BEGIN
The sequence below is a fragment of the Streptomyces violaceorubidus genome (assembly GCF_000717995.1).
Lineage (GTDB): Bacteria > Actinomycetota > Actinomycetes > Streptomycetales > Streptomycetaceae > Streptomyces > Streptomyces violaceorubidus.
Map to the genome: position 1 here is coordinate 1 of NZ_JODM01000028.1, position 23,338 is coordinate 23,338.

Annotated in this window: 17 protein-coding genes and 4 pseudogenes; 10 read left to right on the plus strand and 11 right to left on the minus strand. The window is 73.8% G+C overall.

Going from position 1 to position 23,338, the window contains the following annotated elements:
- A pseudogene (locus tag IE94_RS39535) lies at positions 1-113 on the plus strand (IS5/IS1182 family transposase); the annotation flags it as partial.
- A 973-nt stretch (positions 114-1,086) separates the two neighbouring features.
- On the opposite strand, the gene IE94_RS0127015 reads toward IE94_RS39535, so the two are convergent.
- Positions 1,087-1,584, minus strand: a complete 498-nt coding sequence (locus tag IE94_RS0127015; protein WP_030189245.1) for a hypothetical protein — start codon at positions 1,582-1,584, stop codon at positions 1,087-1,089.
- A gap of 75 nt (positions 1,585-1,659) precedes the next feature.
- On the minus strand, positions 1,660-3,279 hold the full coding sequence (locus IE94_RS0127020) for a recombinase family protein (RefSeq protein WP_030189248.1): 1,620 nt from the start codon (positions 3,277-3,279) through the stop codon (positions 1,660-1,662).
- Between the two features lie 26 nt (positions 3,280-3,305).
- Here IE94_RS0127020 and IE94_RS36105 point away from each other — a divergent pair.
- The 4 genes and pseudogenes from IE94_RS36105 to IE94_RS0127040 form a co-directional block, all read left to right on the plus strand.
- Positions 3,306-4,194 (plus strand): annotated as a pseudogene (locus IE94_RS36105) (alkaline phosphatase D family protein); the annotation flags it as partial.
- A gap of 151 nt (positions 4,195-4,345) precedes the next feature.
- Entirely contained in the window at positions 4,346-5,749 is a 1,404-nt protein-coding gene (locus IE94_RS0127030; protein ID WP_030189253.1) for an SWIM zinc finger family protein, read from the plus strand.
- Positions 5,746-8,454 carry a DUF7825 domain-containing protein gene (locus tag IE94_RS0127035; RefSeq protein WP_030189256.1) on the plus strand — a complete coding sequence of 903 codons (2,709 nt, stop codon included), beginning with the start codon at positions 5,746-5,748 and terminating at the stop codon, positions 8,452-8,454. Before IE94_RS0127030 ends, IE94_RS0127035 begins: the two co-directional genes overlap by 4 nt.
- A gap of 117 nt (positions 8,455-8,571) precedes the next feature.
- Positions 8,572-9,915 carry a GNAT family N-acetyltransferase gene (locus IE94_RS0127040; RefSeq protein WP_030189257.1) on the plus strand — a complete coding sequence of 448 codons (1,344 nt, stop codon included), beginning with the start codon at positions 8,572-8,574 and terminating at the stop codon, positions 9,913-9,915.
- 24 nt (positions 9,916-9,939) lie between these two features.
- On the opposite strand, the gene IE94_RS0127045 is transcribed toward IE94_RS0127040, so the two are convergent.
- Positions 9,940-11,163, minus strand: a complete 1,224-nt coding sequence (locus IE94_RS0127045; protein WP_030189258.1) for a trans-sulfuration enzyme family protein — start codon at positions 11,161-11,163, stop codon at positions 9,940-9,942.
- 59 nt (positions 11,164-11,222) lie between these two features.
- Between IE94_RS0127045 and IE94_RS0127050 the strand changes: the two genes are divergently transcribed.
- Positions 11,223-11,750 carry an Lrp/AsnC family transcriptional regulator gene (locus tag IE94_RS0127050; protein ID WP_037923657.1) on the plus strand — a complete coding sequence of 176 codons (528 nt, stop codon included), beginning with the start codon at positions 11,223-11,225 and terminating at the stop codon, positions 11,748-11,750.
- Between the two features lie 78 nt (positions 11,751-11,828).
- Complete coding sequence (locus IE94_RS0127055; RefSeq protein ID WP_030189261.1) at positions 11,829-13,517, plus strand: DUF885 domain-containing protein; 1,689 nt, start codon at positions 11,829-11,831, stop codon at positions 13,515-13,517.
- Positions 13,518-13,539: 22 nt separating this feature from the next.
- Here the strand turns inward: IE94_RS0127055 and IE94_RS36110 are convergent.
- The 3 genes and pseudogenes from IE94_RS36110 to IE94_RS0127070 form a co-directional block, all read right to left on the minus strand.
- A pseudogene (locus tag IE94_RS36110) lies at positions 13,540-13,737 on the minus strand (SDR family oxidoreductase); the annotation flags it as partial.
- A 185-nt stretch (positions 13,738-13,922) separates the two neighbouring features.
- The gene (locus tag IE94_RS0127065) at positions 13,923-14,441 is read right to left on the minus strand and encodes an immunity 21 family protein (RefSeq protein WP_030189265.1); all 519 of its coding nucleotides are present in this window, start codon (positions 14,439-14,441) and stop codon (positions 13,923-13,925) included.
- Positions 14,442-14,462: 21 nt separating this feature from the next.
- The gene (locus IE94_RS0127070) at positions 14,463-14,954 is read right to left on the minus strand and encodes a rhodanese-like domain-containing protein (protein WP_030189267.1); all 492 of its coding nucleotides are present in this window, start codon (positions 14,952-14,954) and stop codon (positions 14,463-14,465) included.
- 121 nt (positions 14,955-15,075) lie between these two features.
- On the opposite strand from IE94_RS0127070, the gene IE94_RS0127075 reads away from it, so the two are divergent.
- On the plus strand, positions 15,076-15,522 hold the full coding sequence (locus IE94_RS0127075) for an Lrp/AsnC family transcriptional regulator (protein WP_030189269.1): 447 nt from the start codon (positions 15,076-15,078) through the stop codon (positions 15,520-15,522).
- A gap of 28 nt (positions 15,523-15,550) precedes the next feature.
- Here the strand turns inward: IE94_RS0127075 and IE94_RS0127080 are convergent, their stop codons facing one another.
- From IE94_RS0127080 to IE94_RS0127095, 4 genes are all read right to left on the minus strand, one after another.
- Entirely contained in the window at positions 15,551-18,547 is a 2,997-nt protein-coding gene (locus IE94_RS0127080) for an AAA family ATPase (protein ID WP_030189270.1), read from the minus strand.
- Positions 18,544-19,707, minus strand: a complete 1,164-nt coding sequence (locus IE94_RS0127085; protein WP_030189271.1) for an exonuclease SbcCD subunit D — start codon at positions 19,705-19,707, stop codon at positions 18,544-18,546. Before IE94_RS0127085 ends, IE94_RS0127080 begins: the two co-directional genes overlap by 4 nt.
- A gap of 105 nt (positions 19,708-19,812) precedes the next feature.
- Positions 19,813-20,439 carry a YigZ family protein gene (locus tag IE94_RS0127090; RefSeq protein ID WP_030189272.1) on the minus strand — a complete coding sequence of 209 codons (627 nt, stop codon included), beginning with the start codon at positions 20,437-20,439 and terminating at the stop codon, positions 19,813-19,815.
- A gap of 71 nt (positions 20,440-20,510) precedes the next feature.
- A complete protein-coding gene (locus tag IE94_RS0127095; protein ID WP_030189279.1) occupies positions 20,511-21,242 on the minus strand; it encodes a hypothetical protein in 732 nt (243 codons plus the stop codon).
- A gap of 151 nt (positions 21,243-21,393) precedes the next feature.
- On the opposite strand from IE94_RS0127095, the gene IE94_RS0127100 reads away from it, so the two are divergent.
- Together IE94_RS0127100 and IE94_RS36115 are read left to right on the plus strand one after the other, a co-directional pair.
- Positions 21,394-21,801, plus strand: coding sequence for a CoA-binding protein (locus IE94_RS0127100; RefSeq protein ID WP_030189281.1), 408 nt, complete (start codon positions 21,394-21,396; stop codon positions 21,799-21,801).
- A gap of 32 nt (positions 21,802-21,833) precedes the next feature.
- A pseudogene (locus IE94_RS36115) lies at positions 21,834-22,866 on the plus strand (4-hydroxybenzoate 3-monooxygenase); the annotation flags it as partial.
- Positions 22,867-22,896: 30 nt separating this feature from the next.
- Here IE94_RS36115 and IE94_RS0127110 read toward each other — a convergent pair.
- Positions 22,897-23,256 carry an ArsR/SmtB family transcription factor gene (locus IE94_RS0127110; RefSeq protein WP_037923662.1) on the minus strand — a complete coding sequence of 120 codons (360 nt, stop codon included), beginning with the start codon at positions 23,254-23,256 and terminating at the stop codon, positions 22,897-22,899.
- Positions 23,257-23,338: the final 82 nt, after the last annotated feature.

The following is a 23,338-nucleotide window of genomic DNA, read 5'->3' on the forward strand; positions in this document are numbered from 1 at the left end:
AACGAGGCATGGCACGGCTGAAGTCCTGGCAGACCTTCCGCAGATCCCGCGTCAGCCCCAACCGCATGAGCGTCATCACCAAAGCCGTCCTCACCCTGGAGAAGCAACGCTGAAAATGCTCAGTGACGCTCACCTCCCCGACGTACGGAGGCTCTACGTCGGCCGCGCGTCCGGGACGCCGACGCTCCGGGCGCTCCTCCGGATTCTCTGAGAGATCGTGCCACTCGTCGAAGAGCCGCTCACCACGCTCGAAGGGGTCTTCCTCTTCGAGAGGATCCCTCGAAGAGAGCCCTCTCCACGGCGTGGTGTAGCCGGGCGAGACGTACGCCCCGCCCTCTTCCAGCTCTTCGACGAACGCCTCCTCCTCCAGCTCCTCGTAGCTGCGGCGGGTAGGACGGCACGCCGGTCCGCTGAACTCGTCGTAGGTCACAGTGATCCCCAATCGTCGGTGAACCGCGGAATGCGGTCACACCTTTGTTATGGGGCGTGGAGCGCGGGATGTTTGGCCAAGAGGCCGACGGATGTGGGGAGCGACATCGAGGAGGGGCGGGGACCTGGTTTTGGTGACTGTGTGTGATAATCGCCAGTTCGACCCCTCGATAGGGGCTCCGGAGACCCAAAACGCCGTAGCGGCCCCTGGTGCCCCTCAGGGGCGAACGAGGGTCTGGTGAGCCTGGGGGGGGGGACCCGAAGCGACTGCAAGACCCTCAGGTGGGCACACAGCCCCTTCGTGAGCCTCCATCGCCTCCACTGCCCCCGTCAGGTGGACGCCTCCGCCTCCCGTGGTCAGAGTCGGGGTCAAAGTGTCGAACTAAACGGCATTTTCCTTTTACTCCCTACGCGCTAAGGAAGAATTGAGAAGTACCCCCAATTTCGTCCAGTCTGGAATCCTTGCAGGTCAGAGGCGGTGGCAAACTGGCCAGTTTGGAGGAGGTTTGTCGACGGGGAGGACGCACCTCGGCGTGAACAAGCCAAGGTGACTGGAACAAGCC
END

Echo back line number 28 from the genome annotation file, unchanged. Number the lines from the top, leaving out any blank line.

- Complete coding sequence (locus IE94_RS0127055; RefSeq protein ID WP_030189261.1) at positions 11,829-13,517, plus strand: DUF885 domain-containing protein; 1,689 nt, start codon at positions 11,829-11,831, stop codon at positions 13,515-13,517.